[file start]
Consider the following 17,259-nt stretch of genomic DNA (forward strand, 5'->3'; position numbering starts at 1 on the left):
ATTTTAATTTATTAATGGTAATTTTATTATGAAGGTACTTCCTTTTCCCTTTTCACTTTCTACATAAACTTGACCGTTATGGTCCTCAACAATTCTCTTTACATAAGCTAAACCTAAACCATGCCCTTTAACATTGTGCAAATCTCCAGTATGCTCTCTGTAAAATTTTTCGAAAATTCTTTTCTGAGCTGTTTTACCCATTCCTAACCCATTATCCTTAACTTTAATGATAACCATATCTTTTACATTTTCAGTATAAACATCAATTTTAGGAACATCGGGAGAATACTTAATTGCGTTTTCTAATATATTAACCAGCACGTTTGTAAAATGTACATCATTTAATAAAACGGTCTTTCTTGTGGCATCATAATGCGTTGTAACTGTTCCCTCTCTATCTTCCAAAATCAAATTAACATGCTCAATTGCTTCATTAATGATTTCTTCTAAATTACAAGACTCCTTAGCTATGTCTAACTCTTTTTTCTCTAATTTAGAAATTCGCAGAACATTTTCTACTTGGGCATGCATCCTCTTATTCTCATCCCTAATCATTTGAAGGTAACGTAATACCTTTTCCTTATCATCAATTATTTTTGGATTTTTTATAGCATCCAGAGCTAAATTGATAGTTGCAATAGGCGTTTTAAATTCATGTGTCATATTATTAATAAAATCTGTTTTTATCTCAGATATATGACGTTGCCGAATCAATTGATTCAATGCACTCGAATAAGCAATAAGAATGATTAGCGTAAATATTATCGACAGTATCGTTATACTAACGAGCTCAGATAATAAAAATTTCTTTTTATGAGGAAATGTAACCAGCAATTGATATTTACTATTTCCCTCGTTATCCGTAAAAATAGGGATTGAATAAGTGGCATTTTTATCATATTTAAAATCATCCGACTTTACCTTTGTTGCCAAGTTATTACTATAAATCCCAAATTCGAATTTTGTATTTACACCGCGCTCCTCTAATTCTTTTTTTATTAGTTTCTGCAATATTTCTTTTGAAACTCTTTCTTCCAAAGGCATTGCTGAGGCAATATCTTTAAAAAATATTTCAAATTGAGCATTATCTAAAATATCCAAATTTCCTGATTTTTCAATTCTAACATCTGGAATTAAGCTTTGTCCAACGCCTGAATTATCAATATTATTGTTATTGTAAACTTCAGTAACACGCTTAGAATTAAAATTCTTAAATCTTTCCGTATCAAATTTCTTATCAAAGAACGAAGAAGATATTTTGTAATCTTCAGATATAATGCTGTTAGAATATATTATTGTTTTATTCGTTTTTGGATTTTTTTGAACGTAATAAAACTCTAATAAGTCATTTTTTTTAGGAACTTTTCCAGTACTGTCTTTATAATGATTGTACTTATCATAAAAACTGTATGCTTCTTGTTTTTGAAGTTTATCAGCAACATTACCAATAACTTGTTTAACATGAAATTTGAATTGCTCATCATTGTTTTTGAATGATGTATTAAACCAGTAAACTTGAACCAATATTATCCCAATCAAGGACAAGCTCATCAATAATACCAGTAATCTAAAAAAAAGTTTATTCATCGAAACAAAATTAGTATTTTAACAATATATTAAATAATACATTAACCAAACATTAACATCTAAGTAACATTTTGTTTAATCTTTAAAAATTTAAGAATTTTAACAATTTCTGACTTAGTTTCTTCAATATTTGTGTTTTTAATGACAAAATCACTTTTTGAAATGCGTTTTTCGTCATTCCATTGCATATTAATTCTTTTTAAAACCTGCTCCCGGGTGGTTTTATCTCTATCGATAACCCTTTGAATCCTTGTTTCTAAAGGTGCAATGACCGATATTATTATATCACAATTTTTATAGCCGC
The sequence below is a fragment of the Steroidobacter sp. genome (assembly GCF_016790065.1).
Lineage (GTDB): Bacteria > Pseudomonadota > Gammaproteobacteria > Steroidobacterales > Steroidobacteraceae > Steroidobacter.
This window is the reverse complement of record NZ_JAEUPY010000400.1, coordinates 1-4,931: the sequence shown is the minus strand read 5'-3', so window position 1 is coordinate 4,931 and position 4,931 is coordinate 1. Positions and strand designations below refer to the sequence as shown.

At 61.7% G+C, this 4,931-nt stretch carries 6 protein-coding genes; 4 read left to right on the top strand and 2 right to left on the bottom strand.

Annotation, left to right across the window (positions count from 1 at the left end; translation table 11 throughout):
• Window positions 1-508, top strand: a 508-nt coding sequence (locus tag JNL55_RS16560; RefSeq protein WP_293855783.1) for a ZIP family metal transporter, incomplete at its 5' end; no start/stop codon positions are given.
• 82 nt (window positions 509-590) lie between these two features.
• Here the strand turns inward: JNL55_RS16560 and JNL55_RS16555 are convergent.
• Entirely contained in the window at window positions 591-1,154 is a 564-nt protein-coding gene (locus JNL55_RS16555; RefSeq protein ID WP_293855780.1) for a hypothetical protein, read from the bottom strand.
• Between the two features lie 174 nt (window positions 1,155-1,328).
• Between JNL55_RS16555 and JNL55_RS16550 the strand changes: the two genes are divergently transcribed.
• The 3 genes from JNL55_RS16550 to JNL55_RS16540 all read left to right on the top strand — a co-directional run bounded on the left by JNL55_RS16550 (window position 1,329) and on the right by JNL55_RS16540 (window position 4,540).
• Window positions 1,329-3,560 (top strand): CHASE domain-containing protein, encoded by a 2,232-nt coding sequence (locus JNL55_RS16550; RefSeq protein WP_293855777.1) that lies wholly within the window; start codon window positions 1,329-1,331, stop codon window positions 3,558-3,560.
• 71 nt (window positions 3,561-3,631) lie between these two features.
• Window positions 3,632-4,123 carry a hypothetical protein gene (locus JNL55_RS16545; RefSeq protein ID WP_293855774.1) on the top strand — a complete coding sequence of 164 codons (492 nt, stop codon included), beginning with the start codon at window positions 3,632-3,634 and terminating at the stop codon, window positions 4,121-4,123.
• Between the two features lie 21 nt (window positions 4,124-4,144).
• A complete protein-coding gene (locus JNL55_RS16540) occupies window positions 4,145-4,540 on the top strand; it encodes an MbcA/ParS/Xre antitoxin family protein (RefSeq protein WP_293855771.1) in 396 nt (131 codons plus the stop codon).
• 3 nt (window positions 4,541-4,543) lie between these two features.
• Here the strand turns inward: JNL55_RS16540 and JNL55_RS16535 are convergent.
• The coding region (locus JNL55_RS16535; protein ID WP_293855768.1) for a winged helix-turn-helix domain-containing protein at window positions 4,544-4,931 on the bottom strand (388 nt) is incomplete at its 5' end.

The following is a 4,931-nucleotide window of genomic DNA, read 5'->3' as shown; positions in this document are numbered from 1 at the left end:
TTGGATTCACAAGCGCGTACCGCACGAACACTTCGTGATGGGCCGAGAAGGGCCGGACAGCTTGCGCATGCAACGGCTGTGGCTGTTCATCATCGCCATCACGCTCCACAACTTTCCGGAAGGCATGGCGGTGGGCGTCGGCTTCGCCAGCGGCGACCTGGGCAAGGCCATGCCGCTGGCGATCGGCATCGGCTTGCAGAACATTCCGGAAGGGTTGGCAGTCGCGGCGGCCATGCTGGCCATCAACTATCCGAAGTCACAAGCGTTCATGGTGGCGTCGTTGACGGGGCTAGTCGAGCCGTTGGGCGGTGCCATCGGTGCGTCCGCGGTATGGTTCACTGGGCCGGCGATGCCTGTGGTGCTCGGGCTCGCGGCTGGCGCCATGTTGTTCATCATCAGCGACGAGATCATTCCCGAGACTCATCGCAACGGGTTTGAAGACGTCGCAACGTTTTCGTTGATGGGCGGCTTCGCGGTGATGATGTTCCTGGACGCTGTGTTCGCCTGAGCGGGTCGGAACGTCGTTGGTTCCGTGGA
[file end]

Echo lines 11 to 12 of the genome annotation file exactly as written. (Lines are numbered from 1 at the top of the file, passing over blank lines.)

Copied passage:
• Entirely contained in the window at window positions 591-1,154 is a 564-nt protein-coding gene (locus JNL55_RS16555; RefSeq protein ID WP_293855780.1) for a hypothetical protein, read from the bottom strand.
• Between the two features lie 174 nt (window positions 1,155-1,328).